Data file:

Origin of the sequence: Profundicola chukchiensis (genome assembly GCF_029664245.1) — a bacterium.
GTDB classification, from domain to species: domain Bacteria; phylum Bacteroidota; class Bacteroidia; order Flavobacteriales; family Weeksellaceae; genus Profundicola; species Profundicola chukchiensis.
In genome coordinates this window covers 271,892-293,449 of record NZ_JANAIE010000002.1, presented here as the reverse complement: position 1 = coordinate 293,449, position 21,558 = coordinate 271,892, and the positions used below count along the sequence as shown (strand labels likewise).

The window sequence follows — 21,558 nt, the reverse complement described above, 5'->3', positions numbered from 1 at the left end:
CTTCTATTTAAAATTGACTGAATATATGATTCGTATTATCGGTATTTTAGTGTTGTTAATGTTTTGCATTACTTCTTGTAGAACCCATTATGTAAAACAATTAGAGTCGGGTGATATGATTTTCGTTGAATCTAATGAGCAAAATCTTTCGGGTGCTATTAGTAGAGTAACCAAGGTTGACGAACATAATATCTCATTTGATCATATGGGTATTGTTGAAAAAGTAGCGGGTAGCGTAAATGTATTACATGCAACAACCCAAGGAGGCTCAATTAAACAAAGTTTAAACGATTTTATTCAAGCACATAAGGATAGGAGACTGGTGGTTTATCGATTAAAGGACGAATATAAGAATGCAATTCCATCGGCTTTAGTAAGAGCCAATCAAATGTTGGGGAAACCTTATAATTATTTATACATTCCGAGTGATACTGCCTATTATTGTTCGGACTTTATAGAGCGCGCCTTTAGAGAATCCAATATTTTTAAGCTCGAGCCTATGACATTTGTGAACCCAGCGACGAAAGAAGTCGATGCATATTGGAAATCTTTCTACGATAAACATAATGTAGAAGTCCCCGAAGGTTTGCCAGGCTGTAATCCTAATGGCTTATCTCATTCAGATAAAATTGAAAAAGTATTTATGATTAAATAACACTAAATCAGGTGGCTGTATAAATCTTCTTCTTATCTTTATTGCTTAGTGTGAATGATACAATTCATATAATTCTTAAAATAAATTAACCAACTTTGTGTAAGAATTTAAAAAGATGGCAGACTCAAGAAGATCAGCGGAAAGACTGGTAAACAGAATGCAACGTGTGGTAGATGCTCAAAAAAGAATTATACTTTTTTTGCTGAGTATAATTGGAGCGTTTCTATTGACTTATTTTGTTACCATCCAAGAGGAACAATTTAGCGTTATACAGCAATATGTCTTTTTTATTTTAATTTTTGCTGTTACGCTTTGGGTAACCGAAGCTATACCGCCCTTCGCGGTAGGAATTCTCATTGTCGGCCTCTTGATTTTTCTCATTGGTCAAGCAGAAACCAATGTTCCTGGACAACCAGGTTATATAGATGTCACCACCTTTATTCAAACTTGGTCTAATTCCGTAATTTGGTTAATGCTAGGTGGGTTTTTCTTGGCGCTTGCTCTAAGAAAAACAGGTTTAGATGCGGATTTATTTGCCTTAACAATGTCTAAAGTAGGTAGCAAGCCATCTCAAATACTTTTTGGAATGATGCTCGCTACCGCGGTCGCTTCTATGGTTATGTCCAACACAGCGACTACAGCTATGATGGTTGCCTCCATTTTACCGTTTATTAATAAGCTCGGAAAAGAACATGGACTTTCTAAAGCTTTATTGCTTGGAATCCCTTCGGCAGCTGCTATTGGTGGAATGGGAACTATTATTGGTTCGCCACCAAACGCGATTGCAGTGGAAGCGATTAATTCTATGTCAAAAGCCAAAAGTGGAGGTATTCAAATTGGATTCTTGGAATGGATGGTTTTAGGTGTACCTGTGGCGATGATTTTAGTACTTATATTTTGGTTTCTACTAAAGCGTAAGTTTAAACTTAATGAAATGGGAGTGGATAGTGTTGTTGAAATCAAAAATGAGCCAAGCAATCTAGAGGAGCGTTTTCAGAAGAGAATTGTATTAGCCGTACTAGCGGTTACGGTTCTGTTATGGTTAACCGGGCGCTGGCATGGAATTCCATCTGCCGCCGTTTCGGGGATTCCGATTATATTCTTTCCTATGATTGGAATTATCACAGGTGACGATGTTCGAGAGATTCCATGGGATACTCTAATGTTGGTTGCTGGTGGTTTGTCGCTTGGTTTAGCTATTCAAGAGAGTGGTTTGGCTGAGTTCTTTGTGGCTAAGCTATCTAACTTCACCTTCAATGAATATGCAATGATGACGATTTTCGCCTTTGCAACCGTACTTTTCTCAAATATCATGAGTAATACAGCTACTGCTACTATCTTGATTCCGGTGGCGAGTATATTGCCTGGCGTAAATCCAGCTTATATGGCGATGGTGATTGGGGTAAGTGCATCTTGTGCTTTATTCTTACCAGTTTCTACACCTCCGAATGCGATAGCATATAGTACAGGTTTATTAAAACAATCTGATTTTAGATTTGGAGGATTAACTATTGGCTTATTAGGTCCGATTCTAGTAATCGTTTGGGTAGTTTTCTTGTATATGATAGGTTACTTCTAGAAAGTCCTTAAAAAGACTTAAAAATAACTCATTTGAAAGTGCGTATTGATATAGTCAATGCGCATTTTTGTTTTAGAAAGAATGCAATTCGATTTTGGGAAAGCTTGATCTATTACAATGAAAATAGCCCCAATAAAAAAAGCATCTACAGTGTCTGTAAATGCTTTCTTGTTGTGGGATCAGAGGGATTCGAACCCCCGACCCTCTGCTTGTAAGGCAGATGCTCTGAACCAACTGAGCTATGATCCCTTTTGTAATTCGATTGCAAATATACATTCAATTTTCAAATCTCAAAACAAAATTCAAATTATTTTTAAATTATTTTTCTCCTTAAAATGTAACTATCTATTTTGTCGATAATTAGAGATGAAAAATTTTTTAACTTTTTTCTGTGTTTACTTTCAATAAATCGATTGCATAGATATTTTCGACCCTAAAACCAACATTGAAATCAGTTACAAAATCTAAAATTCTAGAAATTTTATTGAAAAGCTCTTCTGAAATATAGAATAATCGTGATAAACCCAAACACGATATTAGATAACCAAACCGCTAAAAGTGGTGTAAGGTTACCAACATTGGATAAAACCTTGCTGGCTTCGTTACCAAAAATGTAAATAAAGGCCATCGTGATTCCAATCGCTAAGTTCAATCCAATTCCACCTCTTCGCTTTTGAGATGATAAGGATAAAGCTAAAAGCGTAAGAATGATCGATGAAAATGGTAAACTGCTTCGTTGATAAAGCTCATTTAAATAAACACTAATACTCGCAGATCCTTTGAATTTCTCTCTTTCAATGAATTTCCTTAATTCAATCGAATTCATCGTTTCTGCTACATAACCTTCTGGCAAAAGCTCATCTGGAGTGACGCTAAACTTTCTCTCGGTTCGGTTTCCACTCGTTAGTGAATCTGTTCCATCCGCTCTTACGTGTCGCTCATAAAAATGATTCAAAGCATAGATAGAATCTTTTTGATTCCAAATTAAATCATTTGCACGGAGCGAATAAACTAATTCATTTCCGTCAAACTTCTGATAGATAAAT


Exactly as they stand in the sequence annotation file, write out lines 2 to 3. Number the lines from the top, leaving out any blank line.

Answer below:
GTDB classification, from domain to species: domain Bacteria; phylum Bacteroidota; class Bacteroidia; order Flavobacteriales; family Weeksellaceae; genus Profundicola; species Profundicola chukchiensis.
In genome coordinates this window covers 271,892-293,449 of record NZ_JANAIE010000002.1, presented here as the reverse complement: position 1 = coordinate 293,449, position 21,558 = coordinate 271,892, and the positions used below count along the sequence as shown (strand labels likewise).